- Philip Kerr, Washington Post
“A lively read.”
- Foreign Policy Magazine
“David Ignatius’s novels have always been a clef in the best sense: closely connected to, and very revealing and insightful about, the trends and tensions in the news… [A] page-turning read.”
- James Fallows, The Atlantic
“Ignatius uses all his Washington insider experience to give his story its sharp authenticity.”
- Daily Mail (UK)
“If you think cybercrime and potential worldwide banking meltdown is a fiction, read this sensational thriller and reconsider any investing strategy you might have.”
- Bob Woodward, Politico
“One of his best… Ignatius has a gift for portraying the soldiers of the CIA bureaucracy in all their ambition, heroism and pettiness, and what he suggests about the nation’s cybersecurity will keep you up at night.”
- Mary Ann Gwinn, Seattle Times
Top customer reviews
Less believable is the main character, a Silicon Valley Billionaire who has to have computer hacking explained to him at almost every turn. Thinner still is the idea a "rogue" CIA agent can spent over $18 million in agency money in one week (approved by accounting no less) and nobody notices, remarks on it, or wonders, "gee where did all that go..."
This believability is the problem with the set up too - a Friday walk-in hacker in Hamburg offers to spill the beans to the CIA on some global conspiracy, but is shown the door by a not too successful mid-level pencil pusher. In theory this guy will return Monday with all the dope. Right
Amazingly the guy who goes off to interview him at his Monday return, gee he gets the blame for the predictable end, and maybe should get fired too...for??? Someone else's screw-up? And this is the central premise of the book???
Well after that at least it gets going - and it is nice to know that while the CIA guy gets an Escalade, his boss gets a Navigator - status doth prevail. Its also nice to know everyone here is a weasel, ready to dump anything for their "job." I mean, can a civil service income mean that much---to a Silicon Valley billionaire -- to an MIT PhD in charge of the CIA hacking division--to "guards" who kidnap and imprison the CIA guy, incommunicado, for a WEEK. He must not get many calls he needs to return.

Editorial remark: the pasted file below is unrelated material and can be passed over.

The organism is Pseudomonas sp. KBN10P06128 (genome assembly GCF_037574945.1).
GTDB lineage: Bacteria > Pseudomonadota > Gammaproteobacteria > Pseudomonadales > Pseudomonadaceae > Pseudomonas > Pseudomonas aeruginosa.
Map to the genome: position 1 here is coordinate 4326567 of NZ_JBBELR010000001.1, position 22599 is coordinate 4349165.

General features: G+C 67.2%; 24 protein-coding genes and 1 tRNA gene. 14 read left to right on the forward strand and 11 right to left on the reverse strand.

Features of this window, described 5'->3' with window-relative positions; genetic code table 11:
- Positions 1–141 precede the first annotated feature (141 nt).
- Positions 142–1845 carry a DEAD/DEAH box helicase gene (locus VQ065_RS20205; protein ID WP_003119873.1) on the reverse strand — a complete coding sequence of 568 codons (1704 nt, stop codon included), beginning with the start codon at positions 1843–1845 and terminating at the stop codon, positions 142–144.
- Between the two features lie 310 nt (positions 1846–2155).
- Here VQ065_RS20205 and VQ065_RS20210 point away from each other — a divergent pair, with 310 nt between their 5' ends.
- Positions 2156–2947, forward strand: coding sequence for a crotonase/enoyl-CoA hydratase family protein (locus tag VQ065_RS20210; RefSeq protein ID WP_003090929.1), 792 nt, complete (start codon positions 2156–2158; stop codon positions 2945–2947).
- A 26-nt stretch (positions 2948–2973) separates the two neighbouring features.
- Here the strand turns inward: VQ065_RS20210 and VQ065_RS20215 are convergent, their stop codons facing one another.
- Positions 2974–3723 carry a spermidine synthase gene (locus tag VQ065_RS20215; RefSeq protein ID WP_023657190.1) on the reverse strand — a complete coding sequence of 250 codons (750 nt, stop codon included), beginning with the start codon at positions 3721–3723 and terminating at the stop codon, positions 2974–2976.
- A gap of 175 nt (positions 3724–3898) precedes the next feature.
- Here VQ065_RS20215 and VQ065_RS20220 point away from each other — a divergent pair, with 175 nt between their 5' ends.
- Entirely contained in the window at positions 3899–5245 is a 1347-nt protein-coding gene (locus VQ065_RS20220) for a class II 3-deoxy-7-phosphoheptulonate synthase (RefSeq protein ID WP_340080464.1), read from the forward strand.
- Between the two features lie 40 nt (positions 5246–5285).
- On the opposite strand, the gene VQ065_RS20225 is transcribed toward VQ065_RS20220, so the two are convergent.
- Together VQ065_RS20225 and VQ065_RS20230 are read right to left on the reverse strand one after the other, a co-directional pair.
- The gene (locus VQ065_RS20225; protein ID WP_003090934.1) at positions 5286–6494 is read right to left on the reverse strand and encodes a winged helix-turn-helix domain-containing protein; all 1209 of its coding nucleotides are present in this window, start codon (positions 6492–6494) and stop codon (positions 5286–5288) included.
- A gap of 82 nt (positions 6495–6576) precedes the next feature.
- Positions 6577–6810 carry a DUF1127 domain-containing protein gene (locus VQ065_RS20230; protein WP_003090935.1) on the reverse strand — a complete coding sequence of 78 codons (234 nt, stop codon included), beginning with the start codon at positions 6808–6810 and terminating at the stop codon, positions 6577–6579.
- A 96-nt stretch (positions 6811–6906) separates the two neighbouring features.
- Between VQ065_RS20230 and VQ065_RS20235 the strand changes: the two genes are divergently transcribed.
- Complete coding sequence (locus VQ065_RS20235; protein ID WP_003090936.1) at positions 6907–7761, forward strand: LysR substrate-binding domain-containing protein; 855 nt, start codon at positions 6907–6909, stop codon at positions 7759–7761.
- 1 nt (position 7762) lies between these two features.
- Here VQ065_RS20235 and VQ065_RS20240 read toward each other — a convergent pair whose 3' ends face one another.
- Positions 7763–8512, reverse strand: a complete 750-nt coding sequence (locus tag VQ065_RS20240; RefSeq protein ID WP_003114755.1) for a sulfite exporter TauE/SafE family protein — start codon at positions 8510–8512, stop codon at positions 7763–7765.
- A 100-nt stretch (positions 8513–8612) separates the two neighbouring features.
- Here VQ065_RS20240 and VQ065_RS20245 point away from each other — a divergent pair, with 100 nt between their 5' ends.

Then of course there is the matter of the CIA being a plot by the English to control the universe, and over the objections of the US, runs its banks as well through the ultra-obscure Bank for international Settlements in Basel--oooh it had Nazi gold, once, 60 years ago, and ooohhh, its super secret, although housed in a 14 story ziggurat across the street from the Hilton. Plus there is a super high level traitor in the Gov who is in league with the Russians - but NOBODY KNOWS!!!
There is a point where you have a simple little cupcake, frost it, cover it with sprinkles, and then add a creme center, and a cherry on top, and dust it with coconut flakes, throw on some gold foil, and...too much for a poor cupcake to handle.
One of these plot lines would have made an entertaining novel, many people before have made a meal out of unseen conniving at the BIS, it used to be a specialty of Paul Erdman, for example.
Plus we're skipping the weird sexual tweaks several minor characters indulge, and gosh, even more insider secret poop from John Foster Dulles' SISTER, and commentary on three or four or more Phillip Glass operas.
Save this for the one cent sale, and read it on a long plane ride.